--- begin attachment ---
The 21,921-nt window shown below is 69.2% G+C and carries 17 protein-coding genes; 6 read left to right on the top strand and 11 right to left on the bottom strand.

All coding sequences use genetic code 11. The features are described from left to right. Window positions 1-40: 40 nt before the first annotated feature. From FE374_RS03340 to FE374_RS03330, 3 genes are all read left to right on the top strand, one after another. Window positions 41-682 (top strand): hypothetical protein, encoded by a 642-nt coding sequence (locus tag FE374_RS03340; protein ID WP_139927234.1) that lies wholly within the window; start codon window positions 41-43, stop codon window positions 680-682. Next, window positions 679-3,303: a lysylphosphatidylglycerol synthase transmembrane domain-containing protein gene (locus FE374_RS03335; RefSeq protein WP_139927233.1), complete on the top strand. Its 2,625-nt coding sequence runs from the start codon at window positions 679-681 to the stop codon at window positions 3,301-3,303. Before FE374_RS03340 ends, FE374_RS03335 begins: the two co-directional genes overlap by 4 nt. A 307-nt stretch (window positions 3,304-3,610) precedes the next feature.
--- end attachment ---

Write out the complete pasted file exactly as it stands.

The 21,921-nt window shown below is 69.2% G+C and carries 17 protein-coding genes; 6 read left to right on the top strand and 11 right to left on the bottom strand.

All coding sequences use genetic code 11. The features are described from left to right. Window positions 1-40: 40 nt before the first annotated feature. From FE374_RS03340 to FE374_RS03330, 3 genes are all read left to right on the top strand, one after another. Window positions 41-682 (top strand): hypothetical protein, encoded by a 642-nt coding sequence (locus tag FE374_RS03340; protein ID WP_139927234.1) that lies wholly within the window; start codon window positions 41-43, stop codon window positions 680-682. Next, window positions 679-3,303: a lysylphosphatidylglycerol synthase transmembrane domain-containing protein gene (locus FE374_RS03335; RefSeq protein WP_139927233.1), complete on the top strand. Its 2,625-nt coding sequence runs from the start codon at window positions 679-681 to the stop codon at window positions 3,301-3,303. Before FE374_RS03340 ends, FE374_RS03335 begins: the two co-directional genes overlap by 4 nt. A 307-nt stretch (window positions 3,304-3,610) precedes the next feature.